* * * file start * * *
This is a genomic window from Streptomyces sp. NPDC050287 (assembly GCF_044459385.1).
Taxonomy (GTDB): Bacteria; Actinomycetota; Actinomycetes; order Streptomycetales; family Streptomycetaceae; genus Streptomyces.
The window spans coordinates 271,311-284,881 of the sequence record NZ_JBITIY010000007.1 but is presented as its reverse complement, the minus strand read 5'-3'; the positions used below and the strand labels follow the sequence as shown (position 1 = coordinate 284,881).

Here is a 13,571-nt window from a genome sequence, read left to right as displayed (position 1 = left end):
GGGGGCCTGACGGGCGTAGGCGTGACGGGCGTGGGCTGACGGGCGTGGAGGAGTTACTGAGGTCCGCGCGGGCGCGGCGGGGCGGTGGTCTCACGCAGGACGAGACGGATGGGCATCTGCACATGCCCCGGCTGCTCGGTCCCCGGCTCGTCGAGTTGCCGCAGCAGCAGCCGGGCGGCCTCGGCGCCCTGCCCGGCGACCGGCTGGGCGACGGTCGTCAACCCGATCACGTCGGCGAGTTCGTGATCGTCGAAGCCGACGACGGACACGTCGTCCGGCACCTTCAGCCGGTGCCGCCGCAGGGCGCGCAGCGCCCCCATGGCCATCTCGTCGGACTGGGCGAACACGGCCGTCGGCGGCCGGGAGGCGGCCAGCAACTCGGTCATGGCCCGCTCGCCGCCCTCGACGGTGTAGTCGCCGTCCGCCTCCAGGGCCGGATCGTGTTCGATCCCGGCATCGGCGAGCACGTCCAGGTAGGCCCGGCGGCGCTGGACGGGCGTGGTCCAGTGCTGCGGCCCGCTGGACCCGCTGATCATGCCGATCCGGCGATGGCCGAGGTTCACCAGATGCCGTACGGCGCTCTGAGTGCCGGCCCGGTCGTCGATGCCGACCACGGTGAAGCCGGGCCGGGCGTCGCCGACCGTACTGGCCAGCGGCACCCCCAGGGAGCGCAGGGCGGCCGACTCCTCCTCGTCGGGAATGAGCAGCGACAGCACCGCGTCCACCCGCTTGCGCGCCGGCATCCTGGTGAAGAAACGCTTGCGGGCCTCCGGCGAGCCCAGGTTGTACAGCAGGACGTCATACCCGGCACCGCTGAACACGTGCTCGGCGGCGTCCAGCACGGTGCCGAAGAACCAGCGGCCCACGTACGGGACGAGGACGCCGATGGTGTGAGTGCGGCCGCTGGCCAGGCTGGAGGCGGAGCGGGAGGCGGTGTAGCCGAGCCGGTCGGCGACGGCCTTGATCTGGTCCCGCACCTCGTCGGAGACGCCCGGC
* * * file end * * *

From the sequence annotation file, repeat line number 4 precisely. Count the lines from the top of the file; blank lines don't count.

Here is a 13,571-nt window from a genome sequence, read left to right as displayed (position 1 = left end):